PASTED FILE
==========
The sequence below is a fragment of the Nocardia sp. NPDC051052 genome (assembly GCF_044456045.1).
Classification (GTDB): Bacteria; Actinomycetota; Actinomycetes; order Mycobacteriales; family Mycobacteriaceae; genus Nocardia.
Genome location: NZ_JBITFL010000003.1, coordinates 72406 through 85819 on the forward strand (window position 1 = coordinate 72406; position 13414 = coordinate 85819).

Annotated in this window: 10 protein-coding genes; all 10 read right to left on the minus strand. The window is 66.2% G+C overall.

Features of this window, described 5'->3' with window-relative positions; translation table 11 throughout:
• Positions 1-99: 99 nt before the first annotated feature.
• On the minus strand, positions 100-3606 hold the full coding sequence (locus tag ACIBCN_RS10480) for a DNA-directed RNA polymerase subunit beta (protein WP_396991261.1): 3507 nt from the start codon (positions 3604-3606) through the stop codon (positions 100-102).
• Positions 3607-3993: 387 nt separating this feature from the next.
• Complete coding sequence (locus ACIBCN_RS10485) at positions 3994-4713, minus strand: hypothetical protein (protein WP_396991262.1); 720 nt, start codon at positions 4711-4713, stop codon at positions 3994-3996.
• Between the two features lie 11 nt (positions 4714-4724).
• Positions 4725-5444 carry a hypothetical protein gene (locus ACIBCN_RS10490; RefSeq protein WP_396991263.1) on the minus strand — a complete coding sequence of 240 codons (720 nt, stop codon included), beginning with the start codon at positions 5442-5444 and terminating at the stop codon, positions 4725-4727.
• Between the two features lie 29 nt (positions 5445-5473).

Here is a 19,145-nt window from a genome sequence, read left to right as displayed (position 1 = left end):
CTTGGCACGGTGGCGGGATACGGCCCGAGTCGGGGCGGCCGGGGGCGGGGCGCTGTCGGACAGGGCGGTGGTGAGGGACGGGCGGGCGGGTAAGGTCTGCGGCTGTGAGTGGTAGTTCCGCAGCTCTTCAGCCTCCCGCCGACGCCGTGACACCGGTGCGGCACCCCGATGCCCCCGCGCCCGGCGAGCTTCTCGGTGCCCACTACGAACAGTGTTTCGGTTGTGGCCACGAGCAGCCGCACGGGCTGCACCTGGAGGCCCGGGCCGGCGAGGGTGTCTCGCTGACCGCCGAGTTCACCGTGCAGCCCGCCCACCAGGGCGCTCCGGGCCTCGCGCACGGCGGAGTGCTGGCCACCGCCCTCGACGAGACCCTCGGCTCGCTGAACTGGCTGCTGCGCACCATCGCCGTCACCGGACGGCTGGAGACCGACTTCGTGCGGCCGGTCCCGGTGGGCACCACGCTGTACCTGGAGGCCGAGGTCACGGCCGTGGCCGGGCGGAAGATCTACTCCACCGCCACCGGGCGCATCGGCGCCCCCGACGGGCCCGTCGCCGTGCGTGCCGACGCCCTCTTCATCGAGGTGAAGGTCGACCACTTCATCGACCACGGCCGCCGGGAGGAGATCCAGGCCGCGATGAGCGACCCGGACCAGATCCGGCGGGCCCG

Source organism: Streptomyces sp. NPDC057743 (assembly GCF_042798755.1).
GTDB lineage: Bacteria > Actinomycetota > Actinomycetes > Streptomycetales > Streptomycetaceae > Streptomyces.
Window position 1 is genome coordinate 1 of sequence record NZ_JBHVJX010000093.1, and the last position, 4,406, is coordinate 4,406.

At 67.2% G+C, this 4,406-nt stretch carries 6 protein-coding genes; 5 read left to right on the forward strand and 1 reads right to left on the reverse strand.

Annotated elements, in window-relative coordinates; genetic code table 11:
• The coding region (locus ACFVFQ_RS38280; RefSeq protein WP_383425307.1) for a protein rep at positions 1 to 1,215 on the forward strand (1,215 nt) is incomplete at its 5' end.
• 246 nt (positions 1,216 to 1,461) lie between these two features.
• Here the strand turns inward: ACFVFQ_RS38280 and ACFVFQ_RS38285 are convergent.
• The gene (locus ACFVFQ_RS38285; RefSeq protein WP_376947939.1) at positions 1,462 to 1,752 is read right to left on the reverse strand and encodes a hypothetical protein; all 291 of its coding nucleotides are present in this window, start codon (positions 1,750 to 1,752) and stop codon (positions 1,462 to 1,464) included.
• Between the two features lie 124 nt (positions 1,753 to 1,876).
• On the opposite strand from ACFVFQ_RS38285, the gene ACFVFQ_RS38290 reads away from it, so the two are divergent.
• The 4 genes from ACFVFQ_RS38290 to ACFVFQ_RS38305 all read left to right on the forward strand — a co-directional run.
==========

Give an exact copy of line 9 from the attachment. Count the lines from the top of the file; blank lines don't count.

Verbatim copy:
• Complete coding sequence (locus ACIBCN_RS10485) at positions 3994-4713, minus strand: hypothetical protein (protein WP_396991262.1); 720 nt, start codon at positions 4711-4713, stop codon at positions 3994-3996.